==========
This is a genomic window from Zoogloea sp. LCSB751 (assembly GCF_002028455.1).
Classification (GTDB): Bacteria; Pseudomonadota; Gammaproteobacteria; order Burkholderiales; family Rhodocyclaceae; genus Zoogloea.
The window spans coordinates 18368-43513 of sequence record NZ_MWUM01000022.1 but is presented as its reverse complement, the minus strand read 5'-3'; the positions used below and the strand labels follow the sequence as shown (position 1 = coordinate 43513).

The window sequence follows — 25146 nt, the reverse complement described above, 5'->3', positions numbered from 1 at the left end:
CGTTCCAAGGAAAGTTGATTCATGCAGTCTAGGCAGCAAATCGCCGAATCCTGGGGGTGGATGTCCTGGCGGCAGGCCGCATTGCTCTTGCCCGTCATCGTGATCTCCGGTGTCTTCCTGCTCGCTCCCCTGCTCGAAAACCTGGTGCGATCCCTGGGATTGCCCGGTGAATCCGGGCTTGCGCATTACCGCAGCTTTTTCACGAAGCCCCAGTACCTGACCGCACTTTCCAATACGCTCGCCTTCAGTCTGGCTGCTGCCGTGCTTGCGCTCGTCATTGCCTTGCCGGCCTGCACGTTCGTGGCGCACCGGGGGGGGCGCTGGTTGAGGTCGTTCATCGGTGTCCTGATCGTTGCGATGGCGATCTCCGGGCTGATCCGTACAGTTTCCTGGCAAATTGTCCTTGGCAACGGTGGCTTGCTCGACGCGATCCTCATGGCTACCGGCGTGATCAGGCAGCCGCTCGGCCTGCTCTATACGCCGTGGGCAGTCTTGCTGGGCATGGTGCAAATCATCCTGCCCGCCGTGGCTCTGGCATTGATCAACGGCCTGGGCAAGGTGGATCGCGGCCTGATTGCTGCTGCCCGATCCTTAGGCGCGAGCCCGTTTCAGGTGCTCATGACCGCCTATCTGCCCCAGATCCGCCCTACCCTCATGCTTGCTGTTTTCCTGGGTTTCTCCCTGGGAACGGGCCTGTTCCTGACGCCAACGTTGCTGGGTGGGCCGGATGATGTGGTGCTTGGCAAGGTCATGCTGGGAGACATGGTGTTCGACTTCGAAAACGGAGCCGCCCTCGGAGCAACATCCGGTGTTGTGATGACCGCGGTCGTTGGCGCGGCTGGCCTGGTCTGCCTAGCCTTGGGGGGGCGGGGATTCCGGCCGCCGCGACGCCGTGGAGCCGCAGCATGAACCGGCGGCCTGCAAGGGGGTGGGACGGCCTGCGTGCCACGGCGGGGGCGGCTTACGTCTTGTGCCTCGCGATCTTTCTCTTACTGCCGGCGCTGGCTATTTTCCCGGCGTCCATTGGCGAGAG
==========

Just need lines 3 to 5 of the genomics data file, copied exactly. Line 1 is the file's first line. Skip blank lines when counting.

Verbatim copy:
The window spans coordinates 18368-43513 of sequence record NZ_MWUM01000022.1 but is presented as its reverse complement, the minus strand read 5'-3'; the positions used below and the strand labels follow the sequence as shown (position 1 = coordinate 43513).

The window sequence follows — 25146 nt, the reverse complement described above, 5'->3', positions numbered from 1 at the left end:
CGTTCCAAGGAAAGTTGATTCATGCAGTCTAGGCAGCAAATCGCCGAATCCTGGGGGTGGATGTCCTGGCGGCAGGCCGCATTGCTCTTGCCCGTCATCGTGATCTCCGGTGTCTTCCTGCTCGCTCCCCTGCTCGAAAACCTGGTGCGATCCCTGGGATTGCCCGGTGAATCCGGGCTTGCGCATTACCGCAGCTTTTTCACGAAGCCCCAGTACCTGACCGCACTTTCCAATACGCTCGCCTTCAGTCTGGCTGCTGCCGTGCTTGCGCTCGTCATTGCCTTGCCGGCCTGCACGTTCGTGGCGCACCGGGGGGGGCGCTGGTTGAGGTCGTTCATCGGTGTCCTGATCGTTGCGATGGCGATCTCCGGGCTGATCCGTACAGTTTCCTGGCAAATTGTCCTTGGCAACGGTGGCTTGCTCGACGCGATCCTCATGGCTACCGGCGTGATCAGGCAGCCGCTCGGCCTGCTCTATACGCCGTGGGCAGTCTTGCTGGGCATGGTGCAAATCATCCTGCCCGCCGTGGCTCTGGCATTGATCAACGGCCTGGGCAAGGTGGATCGCGGCCTGATTGCTGCTGCCCGATCCTTAGGCGCGAGCCCGTTTCAGGTGCTCATGACCGCCTATCTGCCCCAGATCCGCCCTACCCTCATGCTTGCTGTTTTCCTGGGTTTCTCCCTGGGAACGGGCCTGTTCCTGACGCCAACGTTGCTGGGTGGGCCGGATGATGTGGTGCTTGGCAAGGTCATGCTGGGAGACATGGTGTTCGACTTCGAAAACGGAGCCGCCCTCGGAGCAACATCCGGTGTTGTGATGACCGCGGTCGTTGGCGCGGCTGGCCTGGTCTGCCTAGCCTTGGGGGGGCGGGGATTCCGGCCGCCGCGACGCCGTGGAGCCGCAGCATGAACCGGCGGCCTGCAAGGGGGTGGGACGGCCTGCGTGCCACGGCGGGGGCGGCTTACGTCTTGTGCCTCGCGATCTTTCTCTTACTGCCGGCGCTGGCTATTTTCCCGGCGTCCATTGGCGAGAG